CD Twenty-Nine: Almost Hear You Sigh/Break The Spell/Wish I'd Never Met You/Mixed Emotions/Beast Of Burden/Angie/Fool To Cry/Miss You/Waiting On A Friend
CD Thirty: Terrifying (7" Mix)/A Rock And A Hard Place (7" Mix)/Terrifying (12" Mix)/A Rock And A Hard Place (12" Mix)/Harlem Shuffle ('London Mix')/Wish I'd Never Met You/Harlem Shuffle (Album Mix)

CD Thirty-One: Highwire/2000 Light Years From Home (Live)/Sympathy For The Devil (Live)/I Just Want Make Love To You (Live)/Play With Fire (Live)/Factory Girl  (Live)
CD Thirty-Two: Ruby Tuesday (Live)/Play With Fire (Live)/You Can't Always Get What You Want (Live)/Undercover Of The Night (Live)/A Rock And A Hard Place (Live)/Harlem Shuffle (Live)/Winning Ugly

CD Thirty-Three: Sex Drive/Undercover Of The Night (Live)

CD Thirty-Four: Love Is Strong (Album Mix)/The Storm/So Young/Love Is Strong (Seven Remixes

CD Thirty-Five: You Got Me Rocking (Various Mixes)/Jump On Top Of Me

CD Thirty-Six: Out Of Tears (Two Mixes)/I'm Gonna Drive/So Young/Sparks Will Fly

CD Thirty-Seven: I Go Wild (Three Mixes and Live Recording)

CD Thirty-Eight: Like A Rolling Stone (Two Mixes)/Black Limousine/All Down The Line

CD Thirty-Nine: Anybody Seen My Baby? (Six Mixes)

CD Forty: Saint Of Me (Seven Mixes)/Anyway You Look At It/Gimme Shelter/Anybody Seen My Baby? (Two Mixes)

CD Forty-One: Out Of Control (Eight Mixes)

CD Forty-Two: Don't Stop (Two Mixes)/Miss You

CD Forty-Three: Streets Of Love/Rough Justice

CD Forty-Four: Rain Fall Down (Four Mixes)

CD Forty-Five: Biggest Mistake/Dance/Before They Make Me Run/Hand Of Fate

"Things are moving way too slow, but now that the love jusices begin to flow everything is turning to gold"
Blimey. Rather than split what should by rights have been volumes three and four of the Stones' ongoing singles CD re-issues they release the whole bang lot since  1971 on no less than forty-five discs in a box set that's more like a 'stone' than anything else the band have yet released. This is both magic and madness in equal measure, depending on how much of a collector you are. Few fans would claim that the Stones' 1970s singles or even their B-sides are the equal of their 1960s releases, but they are much rarer and harder to find, particularly the modern singles which didn't sell in particular high numbers (only five singles since 'Start Me Up' in 1981 have made the top twenty in the UK - none have made the top ten). As most of these come with exclusive remixes - millions of them by near the end of this set - that is at least more entertaining than just hearing the same old Stones hits all over again. As with the first two sets this is also exquisitely packaged, with replica sleeves of the original releases. However there's a point somewhere around the 'Voodoo Lounge' mark when going through this box stops being a labour of love and starts becoming a chore. How many variations of the likes of 'Anybody Seen My Baby?' and 'Saint Of Me' do we really need to have when none improve on the album versions anyway? How much input did the Stones actually have on some of these ghastly drums-up, tape-looped monstrosities? Should a band who were so integral to rock and roll really be spending so much time making sure they're still 'hip' on the club scene? The Stones nailed what the A and B sided single meant to the 1960s on the first two sets in the series - like their albums the effect has become slightly more desperate by the time of their later singles, which for the most part were just treated as trailers for the long-playing albums in any case. An expensive purchase that's often excellent but is all too often infuriating - and there are far cheaper ways of being infuriated (you're not far off being able to buy every Stones studio album since 1971 for the price this set is selling for, for instance...)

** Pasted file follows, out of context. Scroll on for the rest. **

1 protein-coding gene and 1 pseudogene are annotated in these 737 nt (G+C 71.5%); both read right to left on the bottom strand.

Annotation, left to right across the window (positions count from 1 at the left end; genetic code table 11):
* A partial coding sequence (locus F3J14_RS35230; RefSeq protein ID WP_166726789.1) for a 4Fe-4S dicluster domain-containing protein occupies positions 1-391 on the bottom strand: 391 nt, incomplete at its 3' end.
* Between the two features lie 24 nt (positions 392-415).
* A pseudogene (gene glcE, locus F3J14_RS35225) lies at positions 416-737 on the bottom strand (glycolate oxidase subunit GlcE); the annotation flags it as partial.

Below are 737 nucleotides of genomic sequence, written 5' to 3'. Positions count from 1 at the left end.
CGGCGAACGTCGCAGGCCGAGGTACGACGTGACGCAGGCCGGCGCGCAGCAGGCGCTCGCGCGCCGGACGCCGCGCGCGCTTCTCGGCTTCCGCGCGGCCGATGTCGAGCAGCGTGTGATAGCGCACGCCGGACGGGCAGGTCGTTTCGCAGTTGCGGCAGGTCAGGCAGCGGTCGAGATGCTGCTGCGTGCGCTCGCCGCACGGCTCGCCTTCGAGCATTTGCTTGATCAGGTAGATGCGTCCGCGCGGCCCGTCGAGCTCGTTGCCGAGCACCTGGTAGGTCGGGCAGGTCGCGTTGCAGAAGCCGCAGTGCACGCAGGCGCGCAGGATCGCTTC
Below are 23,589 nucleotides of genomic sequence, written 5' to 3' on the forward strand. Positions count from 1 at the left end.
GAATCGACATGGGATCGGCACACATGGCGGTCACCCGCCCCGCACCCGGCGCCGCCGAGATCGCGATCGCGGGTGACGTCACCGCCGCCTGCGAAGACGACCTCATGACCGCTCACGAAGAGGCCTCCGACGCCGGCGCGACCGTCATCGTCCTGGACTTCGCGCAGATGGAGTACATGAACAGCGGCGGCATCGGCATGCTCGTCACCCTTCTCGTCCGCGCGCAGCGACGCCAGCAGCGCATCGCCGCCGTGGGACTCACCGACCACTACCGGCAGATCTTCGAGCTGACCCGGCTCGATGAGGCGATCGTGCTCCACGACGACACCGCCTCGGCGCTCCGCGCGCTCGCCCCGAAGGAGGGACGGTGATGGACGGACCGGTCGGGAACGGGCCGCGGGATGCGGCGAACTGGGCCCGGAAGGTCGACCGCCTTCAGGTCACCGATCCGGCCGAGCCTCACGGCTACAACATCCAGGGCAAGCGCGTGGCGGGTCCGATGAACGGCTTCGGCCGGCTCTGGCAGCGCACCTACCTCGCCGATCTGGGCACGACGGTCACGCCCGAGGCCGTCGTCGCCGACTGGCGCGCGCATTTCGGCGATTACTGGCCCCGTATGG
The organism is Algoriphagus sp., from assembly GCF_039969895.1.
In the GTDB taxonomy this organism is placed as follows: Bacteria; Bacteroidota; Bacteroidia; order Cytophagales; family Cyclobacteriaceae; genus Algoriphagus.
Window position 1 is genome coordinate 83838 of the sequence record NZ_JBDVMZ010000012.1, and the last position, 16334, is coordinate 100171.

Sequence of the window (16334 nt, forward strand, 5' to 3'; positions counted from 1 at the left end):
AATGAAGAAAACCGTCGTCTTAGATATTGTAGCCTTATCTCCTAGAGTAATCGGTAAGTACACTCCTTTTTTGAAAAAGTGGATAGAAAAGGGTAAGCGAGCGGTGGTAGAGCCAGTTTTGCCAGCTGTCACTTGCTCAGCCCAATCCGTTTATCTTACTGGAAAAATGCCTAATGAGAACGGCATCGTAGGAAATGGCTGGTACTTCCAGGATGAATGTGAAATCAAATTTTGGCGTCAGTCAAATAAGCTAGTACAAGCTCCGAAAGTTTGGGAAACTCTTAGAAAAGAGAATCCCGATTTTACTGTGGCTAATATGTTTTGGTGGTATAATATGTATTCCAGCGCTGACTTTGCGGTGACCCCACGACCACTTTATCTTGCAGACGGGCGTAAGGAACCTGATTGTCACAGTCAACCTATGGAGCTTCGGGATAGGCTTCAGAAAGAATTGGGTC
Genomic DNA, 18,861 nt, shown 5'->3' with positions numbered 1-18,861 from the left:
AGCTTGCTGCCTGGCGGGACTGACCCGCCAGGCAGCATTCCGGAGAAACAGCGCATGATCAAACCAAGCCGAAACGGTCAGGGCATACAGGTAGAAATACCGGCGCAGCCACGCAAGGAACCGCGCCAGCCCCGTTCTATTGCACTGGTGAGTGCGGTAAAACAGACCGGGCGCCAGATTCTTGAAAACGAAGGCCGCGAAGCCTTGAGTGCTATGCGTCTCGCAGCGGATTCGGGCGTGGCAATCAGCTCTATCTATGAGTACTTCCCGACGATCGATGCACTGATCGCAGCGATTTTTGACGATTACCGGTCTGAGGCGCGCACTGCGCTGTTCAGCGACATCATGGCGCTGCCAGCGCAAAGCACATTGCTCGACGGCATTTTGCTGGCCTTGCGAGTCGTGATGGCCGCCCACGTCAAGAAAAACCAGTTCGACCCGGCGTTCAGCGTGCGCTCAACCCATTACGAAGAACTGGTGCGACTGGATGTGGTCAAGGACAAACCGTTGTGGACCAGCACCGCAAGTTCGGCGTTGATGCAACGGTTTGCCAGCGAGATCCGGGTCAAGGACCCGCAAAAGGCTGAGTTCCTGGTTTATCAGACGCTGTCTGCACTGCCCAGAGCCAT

"Some Girls" (Deluxe Edition)

 (Universal, November 2011)